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Philip Bielby (2005). The Conflation of Competence and Capacity in English Medical Law: A Philosophical Critique. [REVIEW]

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  1.  12
    The Concept of 'Competence' in Medical Ethics.E. Baumgarten - 1980 - Journal of Medical Ethics 6 (4):180-184.
    Dr Baumgarten analyses three possible justifications for doctors to decide that a patient is 'incompetent' to make or participate in medical decisions affecting him, and points out the difficulties of each. He argues that the degree to which a patient relinquishes control over decision-making which affects him will vary in different circumstances and should be explicitly agreed in the initial doctor-patient contract, rather as it often is when a client employs a professional to invest money on his behalf.
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  2. Precautionary Duty as a Link to Moral Action.D. Beyleveld & S. Pattinson - 2000 - In James Torr (ed.), Medical Ethics. Greenhaven Press.
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  3.  2
    The Dialectical Necessity of Morality: An Analysis and Defense of Alan Gewirth's Argument to the Principle of Generic Consistency.Deryck Beyleveld - 1993 - Ethics 103 (3):579-581.
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  4. Philosophy in Medicine: Conceptual and Ethical Issues in Medicine and Psychiatry.C. M. Culver & B. Gert - 1984 - Mind 93 (372):624-627.
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  5.  30
    Autonomy and Dependence: Chronic Physical Illness and Decision-Making Capacity.Wim J. M. Dekkers - 2001 - Medicine, Health Care and Philosophy 4 (2):185-192.
    In this article some of the presuppositions that underly the current ideas about decision making capacity, autonomy and independence are critically examined. The focus is on chronic disorders, especially on chronic physical disorders. First, it is argued that the concepts of decision making competence and autonomy, as they are usually applied to the problem of legal (in)competence in the mentally ill, need to be modified and adapted to the situation of the chronically (physically) ill. Second, it is argued that autonomy (...)
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  6.  6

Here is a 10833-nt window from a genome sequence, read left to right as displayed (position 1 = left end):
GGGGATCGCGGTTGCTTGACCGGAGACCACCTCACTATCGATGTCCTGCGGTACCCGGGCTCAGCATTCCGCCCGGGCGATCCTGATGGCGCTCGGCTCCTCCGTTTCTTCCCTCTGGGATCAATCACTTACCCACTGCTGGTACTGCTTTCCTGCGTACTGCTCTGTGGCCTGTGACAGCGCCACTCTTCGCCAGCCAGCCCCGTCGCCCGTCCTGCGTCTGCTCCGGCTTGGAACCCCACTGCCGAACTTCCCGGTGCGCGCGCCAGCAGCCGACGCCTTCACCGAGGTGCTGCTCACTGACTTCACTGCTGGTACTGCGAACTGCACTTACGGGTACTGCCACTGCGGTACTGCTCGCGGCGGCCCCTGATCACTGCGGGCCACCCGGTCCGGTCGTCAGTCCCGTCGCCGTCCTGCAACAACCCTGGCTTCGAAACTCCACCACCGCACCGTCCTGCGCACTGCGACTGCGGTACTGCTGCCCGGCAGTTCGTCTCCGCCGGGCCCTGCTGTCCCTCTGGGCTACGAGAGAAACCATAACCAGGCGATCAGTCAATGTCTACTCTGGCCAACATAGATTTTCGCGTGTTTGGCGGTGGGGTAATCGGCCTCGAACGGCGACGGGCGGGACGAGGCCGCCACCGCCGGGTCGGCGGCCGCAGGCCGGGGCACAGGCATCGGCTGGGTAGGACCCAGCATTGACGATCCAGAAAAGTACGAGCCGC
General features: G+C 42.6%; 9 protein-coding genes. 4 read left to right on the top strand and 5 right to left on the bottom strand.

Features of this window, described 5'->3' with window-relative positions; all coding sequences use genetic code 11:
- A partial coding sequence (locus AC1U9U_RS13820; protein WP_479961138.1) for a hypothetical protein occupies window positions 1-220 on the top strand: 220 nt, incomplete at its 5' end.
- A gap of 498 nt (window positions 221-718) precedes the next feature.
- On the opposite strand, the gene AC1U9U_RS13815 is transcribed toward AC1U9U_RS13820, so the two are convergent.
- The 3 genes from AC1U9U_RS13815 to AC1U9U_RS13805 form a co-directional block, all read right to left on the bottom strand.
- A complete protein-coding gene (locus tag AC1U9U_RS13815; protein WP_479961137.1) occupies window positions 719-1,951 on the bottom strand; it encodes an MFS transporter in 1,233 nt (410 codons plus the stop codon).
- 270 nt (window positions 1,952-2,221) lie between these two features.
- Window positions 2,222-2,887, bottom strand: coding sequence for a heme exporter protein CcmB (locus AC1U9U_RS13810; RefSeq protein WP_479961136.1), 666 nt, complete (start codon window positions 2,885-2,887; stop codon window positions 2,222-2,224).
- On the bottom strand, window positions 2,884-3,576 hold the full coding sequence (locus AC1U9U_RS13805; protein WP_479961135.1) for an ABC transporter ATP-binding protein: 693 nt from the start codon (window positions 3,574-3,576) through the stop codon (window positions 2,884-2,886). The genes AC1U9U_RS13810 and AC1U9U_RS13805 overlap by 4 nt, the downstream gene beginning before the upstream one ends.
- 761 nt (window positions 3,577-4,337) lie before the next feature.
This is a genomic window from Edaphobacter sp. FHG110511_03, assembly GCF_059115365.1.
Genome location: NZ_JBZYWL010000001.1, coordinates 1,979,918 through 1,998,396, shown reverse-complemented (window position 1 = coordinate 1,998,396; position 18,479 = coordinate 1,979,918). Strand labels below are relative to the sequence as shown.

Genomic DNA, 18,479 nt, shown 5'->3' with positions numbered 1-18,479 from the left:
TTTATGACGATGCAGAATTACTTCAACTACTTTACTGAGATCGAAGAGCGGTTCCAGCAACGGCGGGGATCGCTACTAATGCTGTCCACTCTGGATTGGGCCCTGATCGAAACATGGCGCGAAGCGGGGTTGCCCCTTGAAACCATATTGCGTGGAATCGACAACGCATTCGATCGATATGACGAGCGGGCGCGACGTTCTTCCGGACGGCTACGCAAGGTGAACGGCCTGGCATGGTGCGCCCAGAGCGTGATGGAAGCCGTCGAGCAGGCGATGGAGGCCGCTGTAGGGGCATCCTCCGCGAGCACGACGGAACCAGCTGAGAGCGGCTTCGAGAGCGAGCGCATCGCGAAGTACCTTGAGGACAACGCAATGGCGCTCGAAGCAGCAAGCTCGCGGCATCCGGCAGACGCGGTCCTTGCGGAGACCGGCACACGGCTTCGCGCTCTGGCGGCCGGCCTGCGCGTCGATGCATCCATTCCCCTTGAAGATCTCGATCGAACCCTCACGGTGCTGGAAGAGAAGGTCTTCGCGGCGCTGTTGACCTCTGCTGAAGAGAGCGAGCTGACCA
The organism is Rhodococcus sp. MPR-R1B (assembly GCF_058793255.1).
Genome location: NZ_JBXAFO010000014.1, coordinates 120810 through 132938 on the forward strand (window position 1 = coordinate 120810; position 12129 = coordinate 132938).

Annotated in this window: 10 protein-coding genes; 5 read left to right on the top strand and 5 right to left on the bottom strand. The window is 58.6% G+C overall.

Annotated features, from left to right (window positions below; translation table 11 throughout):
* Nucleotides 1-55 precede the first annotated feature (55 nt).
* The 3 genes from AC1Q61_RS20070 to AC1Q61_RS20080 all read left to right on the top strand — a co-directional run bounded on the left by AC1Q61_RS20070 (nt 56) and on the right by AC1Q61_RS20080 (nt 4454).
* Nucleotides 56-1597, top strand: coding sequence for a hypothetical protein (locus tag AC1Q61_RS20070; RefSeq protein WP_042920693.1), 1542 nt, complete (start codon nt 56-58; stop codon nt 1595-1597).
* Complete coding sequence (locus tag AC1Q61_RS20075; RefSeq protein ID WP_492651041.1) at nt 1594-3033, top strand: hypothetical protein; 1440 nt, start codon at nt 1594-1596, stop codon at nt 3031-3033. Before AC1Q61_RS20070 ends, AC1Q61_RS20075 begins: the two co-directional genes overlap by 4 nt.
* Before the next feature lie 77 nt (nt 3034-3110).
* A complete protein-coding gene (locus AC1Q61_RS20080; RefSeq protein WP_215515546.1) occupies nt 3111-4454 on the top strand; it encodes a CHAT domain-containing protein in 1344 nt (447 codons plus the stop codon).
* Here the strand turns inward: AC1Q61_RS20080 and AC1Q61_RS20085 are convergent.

The Many Faces of Competency.James F. Drane - 1985 - Hastings Center Report 15 (2):17-21.
  7.  4
    Deciding for Others: The Ethics of Surrogate Decision Making.Allan E. Buchanan & Dan W. Brock - 1992 - Philosophy and Phenomenological Research 52 (1):232-237.
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    Empirical Examination of the Ability of Children to Consent to Clinical Research.N. Ondrusek, R. Abramovitch, P. Pencharz & G. Koren - 1998 - Journal of Medical Ethics 24 (3):158-165.
    This study examined the quality of children's assent to a clinical trial. In subjects younger than 9 years of age, understanding of most aspects of the study was found to be poor to non-existent. Understanding of procedures was poor in almost all subjects. In addition, voluntariness may have been compromised in many subjects by their belief that failure to complete the study would displease others. If the fact that a child's assent has been obtained is used to justify the exposure (...)
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    Reason and Morality.Adina Schwartz & Alan Gewirth - 1979 - Philosophical Review 88 (4):654.
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  10.  31
    Patient Decision Making Competence: Outlines of a Conceptual Analysis. [REVIEW]Jos V. M. Welie & Sander P. K. Welie - 2001 - Medicine, Health Care and Philosophy 4 (2):127-138.
    In order to protect patients against medical paternalism, patients have been granted the right to respect of their autonomy. This right is operationalized first and foremost through the phenomenon of informed consent. If the patient withholds consent, medical treatment, including life-saving treatment, may not be provided. However, there is one proviso: The patient must be competent to realize his autonomy and reach a decision about his own care that reflects that autonomy. Since one of the most important patient rights hinges (...)
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    Asymmetrical Competence.Ian Wilks - 1999 - Bioethics 13 (2):154–159.
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    The Debate Over Risk-Related Standards of Competence.Ian Wilks - 1997 - Bioethics 11 (5):413-426.